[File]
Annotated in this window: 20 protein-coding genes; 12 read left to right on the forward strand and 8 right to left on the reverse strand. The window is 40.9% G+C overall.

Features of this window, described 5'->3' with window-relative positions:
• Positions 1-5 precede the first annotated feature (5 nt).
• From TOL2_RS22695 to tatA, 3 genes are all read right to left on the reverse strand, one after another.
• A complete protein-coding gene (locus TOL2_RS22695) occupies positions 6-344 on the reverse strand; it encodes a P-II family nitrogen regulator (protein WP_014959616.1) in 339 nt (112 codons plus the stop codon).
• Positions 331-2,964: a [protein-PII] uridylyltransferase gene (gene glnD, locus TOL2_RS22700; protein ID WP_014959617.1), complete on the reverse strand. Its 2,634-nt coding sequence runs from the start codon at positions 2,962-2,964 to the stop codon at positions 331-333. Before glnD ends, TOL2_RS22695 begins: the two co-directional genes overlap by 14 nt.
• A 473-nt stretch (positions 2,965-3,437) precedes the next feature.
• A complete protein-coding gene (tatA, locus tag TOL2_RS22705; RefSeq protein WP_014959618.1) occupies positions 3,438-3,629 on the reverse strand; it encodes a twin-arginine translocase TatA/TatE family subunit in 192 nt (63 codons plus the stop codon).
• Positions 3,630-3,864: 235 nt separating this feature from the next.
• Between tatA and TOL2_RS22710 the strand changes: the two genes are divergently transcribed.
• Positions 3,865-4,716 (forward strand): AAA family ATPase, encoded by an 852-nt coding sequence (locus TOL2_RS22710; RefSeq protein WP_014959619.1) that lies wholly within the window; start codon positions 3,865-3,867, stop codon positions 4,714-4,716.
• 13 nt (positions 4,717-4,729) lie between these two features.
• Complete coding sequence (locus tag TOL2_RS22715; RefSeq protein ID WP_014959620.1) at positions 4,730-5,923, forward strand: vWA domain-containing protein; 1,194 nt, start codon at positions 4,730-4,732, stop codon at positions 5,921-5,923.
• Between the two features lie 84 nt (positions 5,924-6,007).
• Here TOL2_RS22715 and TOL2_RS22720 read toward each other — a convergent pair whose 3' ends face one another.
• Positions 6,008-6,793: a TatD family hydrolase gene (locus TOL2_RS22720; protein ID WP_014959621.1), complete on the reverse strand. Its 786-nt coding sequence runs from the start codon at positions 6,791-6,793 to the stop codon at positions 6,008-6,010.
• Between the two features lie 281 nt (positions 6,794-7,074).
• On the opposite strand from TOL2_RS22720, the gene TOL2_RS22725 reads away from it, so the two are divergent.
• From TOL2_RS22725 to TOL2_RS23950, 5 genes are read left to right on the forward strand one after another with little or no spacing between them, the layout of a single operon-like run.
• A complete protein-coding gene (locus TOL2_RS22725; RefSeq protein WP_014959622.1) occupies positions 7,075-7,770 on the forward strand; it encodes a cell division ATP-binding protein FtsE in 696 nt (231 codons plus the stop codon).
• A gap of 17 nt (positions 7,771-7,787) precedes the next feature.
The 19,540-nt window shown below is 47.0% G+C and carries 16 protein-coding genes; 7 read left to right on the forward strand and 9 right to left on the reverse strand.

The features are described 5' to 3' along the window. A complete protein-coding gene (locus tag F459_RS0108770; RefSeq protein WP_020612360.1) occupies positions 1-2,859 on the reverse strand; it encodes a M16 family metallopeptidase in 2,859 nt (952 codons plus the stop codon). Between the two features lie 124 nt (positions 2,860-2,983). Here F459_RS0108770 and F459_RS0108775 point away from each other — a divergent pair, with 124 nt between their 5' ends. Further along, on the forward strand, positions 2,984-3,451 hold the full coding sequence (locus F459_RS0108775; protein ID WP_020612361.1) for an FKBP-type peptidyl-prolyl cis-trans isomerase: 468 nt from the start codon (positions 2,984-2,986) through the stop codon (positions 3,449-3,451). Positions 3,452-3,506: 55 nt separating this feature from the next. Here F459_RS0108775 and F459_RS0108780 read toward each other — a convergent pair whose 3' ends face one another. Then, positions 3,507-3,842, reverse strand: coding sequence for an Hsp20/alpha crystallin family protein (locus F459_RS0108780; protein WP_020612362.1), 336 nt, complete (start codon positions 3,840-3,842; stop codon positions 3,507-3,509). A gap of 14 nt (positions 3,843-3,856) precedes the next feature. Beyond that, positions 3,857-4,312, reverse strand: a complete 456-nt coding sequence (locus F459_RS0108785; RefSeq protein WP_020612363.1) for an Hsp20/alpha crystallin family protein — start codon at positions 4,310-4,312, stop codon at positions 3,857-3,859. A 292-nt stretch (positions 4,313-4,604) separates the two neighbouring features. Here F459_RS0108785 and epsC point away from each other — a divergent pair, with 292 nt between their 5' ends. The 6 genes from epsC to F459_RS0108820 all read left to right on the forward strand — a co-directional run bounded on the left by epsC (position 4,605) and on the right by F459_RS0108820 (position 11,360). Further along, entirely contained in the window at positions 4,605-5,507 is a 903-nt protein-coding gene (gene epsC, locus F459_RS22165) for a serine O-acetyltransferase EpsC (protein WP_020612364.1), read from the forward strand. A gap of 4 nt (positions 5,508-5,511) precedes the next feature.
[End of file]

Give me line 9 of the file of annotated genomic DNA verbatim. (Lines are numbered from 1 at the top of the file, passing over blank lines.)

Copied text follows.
• Positions 3,630-3,864: 235 nt separating this feature from the next.